CAA-Quebec's Road Problem Watch: Tackling potholes, one report at a time!

QUEBEC CITY, March 24, 2015 /CNW Telbec/ - On the heels of the bitter deep freeze of January and February, during which CAA-Quebec handled a record of over 220,000 Roadside Assistance calls, it's now the turn of potholes to severely test the motorists' patience. And with more than 25,000 reports logged and forwarded to authorities since its inception, CAA-Quebec reminds drivers that its Road Problem Watch is part of the solution for improving road conditions... and motorists' moods!

A simple and effective solution
Although potholes are an annual rite of spring on Quebec's roads, they shouldn't be taken lightly. "Holes in the pavement are not only a threat to road users' safety, they can seriously damage automobiles. That's why it's important that we offer a tool like Road Problem Watch," says Sophie Gagnon, Vice President, Communications and Public Affairs, for CAA-Quebec.

Road Problem Watch serves as a communications channel between motorists and the appropriate authorities with the aim of accelerating repairs.

Municipalities are getting on board…
In recent years, many municipalities, including Montreal, Quebec City, Gatineau and Sherbrooke, have gotten on board with this initiative by allowing residents to report this kind of road problem directly via a variety of communications services accessible to the general public.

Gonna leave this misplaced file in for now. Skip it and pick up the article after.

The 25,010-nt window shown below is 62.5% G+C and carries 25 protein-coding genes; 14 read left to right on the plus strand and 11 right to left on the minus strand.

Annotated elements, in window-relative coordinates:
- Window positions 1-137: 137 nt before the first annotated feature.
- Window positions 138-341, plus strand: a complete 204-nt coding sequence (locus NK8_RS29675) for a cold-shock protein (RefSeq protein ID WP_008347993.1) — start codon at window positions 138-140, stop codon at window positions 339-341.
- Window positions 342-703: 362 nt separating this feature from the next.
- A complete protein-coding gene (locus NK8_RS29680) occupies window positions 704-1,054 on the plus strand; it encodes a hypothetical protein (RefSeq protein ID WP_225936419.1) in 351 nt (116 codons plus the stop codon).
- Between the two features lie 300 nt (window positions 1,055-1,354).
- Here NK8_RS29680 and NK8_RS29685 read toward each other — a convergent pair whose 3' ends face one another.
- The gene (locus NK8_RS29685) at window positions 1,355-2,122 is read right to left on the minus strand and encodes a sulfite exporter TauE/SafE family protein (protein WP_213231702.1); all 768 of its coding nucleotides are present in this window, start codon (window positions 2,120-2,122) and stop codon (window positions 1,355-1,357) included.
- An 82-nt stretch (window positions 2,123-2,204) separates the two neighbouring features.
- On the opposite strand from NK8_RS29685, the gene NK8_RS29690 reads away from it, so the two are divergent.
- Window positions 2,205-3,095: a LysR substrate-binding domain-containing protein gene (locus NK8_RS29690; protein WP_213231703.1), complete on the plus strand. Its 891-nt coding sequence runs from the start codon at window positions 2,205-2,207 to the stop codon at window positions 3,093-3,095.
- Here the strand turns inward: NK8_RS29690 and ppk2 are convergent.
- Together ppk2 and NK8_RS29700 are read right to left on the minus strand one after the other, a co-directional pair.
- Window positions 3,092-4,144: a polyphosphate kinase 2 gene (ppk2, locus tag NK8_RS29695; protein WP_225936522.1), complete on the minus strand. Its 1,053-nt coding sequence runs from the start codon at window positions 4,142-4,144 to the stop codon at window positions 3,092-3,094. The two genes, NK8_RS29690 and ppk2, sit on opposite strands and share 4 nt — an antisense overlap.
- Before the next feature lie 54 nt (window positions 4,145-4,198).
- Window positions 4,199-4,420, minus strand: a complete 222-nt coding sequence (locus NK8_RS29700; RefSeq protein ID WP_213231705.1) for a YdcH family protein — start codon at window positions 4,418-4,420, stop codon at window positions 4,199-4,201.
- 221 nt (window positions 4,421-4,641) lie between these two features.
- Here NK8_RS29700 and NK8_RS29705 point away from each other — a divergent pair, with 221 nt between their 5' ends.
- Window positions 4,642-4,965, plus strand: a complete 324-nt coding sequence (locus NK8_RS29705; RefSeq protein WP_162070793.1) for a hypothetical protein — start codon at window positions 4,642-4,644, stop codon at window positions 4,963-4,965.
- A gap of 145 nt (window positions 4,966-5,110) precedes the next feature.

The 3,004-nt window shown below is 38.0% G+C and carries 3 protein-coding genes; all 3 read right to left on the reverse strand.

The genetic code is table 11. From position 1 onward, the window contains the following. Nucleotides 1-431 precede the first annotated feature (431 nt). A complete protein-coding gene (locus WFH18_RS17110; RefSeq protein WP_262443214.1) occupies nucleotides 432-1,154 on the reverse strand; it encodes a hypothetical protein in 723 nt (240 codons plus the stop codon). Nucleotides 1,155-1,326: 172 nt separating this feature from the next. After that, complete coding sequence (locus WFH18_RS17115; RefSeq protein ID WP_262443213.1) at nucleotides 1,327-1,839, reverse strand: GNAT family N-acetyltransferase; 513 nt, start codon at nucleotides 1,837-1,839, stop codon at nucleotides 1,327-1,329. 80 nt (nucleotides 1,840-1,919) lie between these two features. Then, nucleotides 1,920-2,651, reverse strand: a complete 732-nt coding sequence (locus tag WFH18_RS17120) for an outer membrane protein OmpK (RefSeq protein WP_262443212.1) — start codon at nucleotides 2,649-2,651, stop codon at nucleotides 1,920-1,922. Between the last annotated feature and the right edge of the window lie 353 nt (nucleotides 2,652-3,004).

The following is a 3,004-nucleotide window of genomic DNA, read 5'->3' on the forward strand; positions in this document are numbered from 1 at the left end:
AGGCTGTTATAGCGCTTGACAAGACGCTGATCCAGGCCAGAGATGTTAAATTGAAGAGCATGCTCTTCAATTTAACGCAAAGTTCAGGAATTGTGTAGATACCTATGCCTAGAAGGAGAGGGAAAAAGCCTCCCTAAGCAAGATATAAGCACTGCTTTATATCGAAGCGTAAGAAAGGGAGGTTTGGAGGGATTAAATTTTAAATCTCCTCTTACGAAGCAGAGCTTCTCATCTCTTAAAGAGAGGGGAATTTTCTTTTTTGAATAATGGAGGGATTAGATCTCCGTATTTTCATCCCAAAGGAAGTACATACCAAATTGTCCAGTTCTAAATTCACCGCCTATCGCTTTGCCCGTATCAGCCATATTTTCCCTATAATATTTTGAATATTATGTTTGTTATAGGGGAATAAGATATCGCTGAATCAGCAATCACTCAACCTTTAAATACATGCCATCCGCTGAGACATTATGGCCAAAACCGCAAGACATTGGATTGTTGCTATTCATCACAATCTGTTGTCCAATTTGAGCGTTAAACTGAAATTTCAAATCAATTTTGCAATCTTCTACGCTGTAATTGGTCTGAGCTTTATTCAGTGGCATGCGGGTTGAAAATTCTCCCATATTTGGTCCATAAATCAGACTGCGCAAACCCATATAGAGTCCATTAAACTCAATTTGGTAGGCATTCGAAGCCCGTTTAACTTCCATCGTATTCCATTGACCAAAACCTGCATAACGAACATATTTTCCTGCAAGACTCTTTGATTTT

"The 311 (for City of Montreal residents) and 511 (roads under provincial jurisdiction) phone lines are other good examples," Ms. Gagnon notes. "By sharing responsibility for reporting a pothole, we are helping administrations act faster. That was the goal when we launched our Road Problem Watch tool."

Possible recourse: proving negligence
For more than 20 years, provincial and municipal governments cannot be held liable for damage to automobile tires or suspension systems due to road conditions. While it is still possible for a motorist to sue them, the burden of proof rests with the motorist.

"An authority who has not been informed of this kind of road problem cannot be held responsible for negligence," says Ms. Gagnon. "However, it is possible to receive compensation if the motorist has photos, damage estimates, witness accounts and, most important, proof that the relevant authority was fully aware of the situation and did not take measures to correct it."

To avoid the worst?
Unfortunately, potholes can't always be avoided. Motorists are urged to be especially careful approaching them and to definitely not weave to avoid them! And the worst move of all is to slam on the brakes when hitting one is inevitable!

There are other helpful tips for dealing with these road hazards. Visit CAA-Quebec's Touring magazine blog (in French) to find out more!

About CAA-Quebec
CAA-Quebec, a not-for-profit organization founded in 1904, provides automotive, travel, residential and financial services and privileges to its 1,290,000 members.

 

SOURCE CAA-Québec

For further information: Montreal: Anne-Sophie Hamel, Communications Advisor and Spokesperson, 514 861-7111, ext. 5478, Cell.: 514 717-4040, anne-sophie.hamel@caaquebec.com; Quebec City: Catherine Major, Communications Advisor, 418 624-2424, ext. 5810, Cell.: 418 563-4590, catherine.major@caaquebec.com

RELATED LINKS
http://www.caa-quebec.com

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